JenREES 6/20/21

Crop Update: Last week was just a tough week for most I talked with between the heat, irrigation starting, and the various problems observed in fields. Incredible the temperature swings in 4 months with the record lows in February and record highs in June! Installed moisture sensors most of the week and didn’t find a lot of moisture in the top 18” in most area fields. We don’t like irrigating soybean this early due to potential disease issues and lodging. I was recommending it too for herbicide activation and to get soybeans growing again after various issues with herbicide carryover, off-target movement, flaming, etc. observed this past week. But soybean won’t need to continue being irrigated depending on soil moisture and rooting depth. Hopefully they will grow and we can get to canopy soon.

Early Season Interseeded Cover Crop Driving Tour June 29 will provide an opportunity for interested individuals to view interseeded fields at a location closest to them or to view as many locations as they would like. No charge. RSVP is only required for those desiring a boxed lunch; please RSVP for lunch at (402) 362-5508. The boxed lunch is sponsored by The Nature Conservancy and it will be located at the Upper Big Blue NRD (UBBNRD) in York. There will be no restrooms at the field locations; restrooms can be used at convenience stores along the tour route or at the UBBNRD. Viewing of the fields will occur only at the times listed to allow for the cooperators to tour the other locations. Grateful to these cooperators for conducting these interseeding studies! Questions: Jenny Rees (402) 440-4739 or Nelson Winkel (308) 833-0487.

  • 8:45-10:00 a.m. Clay Co. (Chad Dane, Harvard, 30” corn and soybean, Begin at Corn: ½ mile north intersection HWY 6 and Road K, east side of road, Soybean: ½ mile south intersection Rd 319 and Rd O, west side of road)
  • 10:40-11:15 a.m. Hamilton Co. (Brandon and  Zach Hunnicutt, Giltner, 30” corn, ¼ mile north intersection of 6 Rd and G Rd, west side of road)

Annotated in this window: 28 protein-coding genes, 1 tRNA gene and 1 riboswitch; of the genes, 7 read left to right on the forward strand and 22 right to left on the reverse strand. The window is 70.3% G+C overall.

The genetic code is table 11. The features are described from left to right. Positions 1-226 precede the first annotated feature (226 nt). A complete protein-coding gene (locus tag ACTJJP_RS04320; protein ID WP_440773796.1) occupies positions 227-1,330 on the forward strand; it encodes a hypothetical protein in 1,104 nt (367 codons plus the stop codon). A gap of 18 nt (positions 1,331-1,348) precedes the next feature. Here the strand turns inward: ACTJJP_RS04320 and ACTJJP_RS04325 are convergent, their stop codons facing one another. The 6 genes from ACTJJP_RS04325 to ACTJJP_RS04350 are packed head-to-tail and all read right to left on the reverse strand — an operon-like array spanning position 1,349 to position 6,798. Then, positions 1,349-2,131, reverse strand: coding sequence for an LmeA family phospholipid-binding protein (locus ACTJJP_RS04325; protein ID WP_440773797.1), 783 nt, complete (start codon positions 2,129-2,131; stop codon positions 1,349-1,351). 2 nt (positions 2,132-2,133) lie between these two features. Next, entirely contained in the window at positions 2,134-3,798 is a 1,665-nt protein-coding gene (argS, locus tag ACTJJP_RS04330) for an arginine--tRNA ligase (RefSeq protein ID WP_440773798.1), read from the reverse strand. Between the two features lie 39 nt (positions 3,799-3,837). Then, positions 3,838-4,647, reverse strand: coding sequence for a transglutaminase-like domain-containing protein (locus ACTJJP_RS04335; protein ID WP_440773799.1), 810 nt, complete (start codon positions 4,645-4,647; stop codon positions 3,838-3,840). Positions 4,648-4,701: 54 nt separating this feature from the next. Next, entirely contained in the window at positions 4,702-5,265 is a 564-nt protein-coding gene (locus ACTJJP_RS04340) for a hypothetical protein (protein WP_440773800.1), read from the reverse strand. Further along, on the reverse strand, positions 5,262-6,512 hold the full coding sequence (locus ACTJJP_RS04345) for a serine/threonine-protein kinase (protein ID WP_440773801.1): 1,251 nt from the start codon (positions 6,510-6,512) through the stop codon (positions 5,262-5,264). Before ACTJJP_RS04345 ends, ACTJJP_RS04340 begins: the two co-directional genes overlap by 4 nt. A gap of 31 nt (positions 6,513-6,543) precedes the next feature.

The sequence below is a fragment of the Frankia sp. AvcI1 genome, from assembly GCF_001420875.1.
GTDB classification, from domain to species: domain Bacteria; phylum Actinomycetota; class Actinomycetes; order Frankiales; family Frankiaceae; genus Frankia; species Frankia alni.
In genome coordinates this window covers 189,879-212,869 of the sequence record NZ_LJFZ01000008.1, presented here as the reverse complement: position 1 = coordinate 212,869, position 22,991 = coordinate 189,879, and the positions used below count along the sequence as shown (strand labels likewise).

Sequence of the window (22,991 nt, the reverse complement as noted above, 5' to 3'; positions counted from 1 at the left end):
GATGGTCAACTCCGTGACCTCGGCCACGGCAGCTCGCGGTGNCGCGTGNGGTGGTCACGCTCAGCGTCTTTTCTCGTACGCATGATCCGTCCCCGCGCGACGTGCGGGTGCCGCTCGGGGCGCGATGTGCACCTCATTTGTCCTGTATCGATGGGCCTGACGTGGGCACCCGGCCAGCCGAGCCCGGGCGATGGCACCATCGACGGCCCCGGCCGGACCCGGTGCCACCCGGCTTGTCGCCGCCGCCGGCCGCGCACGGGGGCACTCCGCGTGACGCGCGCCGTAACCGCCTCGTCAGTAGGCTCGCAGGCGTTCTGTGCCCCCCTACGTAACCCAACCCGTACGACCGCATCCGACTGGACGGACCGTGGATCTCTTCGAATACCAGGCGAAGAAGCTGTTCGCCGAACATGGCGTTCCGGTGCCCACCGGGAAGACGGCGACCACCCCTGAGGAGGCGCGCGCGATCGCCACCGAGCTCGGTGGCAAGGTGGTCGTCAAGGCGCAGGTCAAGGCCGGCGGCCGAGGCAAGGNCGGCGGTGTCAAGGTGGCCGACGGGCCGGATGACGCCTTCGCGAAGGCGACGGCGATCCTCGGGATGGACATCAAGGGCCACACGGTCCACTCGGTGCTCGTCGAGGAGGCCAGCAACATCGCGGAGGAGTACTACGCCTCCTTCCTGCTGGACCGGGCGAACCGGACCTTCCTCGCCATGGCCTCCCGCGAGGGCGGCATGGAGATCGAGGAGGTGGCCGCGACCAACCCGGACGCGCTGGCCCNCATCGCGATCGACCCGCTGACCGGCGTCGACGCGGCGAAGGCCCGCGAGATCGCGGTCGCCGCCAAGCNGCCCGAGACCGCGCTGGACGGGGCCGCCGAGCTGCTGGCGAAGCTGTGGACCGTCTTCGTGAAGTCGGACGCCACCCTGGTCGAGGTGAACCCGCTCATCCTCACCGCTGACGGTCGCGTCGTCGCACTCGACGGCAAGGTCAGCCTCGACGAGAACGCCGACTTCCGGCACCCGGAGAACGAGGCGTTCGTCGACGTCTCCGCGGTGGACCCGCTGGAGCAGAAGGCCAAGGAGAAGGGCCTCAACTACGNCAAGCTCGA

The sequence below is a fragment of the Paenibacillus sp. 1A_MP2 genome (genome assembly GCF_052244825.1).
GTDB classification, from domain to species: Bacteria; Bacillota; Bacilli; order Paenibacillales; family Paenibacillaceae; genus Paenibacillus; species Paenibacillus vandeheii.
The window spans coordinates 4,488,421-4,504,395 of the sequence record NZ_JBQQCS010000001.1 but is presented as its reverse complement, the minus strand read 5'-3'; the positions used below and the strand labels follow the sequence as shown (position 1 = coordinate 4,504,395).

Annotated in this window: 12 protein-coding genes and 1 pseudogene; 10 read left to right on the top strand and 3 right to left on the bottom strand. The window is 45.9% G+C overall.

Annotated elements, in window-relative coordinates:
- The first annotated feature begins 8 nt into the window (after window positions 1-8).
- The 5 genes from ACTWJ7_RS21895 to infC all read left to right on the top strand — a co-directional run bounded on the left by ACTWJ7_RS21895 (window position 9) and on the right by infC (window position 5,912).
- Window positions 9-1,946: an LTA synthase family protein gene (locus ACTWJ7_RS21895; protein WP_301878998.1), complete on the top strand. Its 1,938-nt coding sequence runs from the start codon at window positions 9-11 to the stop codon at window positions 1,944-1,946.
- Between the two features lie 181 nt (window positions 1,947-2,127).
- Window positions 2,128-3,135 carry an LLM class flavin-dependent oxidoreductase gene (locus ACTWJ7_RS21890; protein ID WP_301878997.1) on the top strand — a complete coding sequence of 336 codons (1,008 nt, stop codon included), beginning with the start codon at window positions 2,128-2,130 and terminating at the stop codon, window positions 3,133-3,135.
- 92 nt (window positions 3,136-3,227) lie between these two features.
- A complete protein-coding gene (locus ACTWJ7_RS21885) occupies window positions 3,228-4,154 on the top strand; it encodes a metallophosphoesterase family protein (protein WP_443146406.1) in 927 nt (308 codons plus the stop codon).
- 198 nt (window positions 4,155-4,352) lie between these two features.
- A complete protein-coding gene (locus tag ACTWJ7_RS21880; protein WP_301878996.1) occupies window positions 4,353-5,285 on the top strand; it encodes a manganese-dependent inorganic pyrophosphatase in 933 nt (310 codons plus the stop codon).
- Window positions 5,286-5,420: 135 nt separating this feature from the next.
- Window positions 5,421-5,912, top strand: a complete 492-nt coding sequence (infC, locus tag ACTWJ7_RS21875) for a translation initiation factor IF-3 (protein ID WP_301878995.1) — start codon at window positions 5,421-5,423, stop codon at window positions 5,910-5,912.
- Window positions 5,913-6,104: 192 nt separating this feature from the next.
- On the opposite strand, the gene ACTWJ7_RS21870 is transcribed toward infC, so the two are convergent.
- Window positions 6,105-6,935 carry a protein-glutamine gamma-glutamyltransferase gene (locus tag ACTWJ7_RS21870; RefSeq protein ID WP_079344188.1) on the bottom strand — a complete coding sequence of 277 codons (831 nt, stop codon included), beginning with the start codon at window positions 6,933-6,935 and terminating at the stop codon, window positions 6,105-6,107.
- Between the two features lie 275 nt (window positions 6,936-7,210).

• 11:45 a.m.-12:30 p.m. York Co. (Jay Goertzen, 36” corn, 1008 Rd D Henderson, on home place and view his interseeder)
  • 12:50-1:30 p.m. (Upper Big Blue NRD, 319 E. 25th St, York) Restrooms & Boxed lunch (Lunch RSVP required at (402) 362-5508), View interseeder
  • 2:00-2:30 p.m. Seward Co. (Mark Schlechte, 30” corn, 1 mile north intersection HWY 34 and Road 406, meet at bin site)
  • 3:00-3:30 p.m. Seward Co. (Lyle Hamling, Beaver Crossing, 15” soybean, ½ mile south intersection of Denton Rd and 364 Rd, drive onto place on west side)

Ornamental Evergreens: Looked at and received a number of calls regarding ornamental evergreens such as the ‘Fat Albert’ varieties turning brown/purple/pink on the south sides. Winter injury is showing up on them. All the trees I looked at had had heavy spidermite pressure at one time as well. The spidermites may have been a secondary problem with the additional tree stress. Fortunately, most trees I looked at had new buds appearing on twig tips. The discolored and dead needles won’t be replaced. For these small trees/bushes, you can use heavy streams of water to remove spidermites that are still active on trees. Watering (but not overwatering) can also help with their recovery.

Vegetable Gardens: Also received a number of garden questions. Seeing a lot of scorch due to heat, overhead watering in the heat (try to water at base of plants), and leaf curling due to uneven watering.

About jenreesources

I'm the Crops and Water Extension Educator for York and Seward counties in Nebraska with a focus in irrigated crop production and plant pathology.

Posted on June 21, 2021, in JenREES Columns and tagged , . Bookmark the permalink. Leave a comment.

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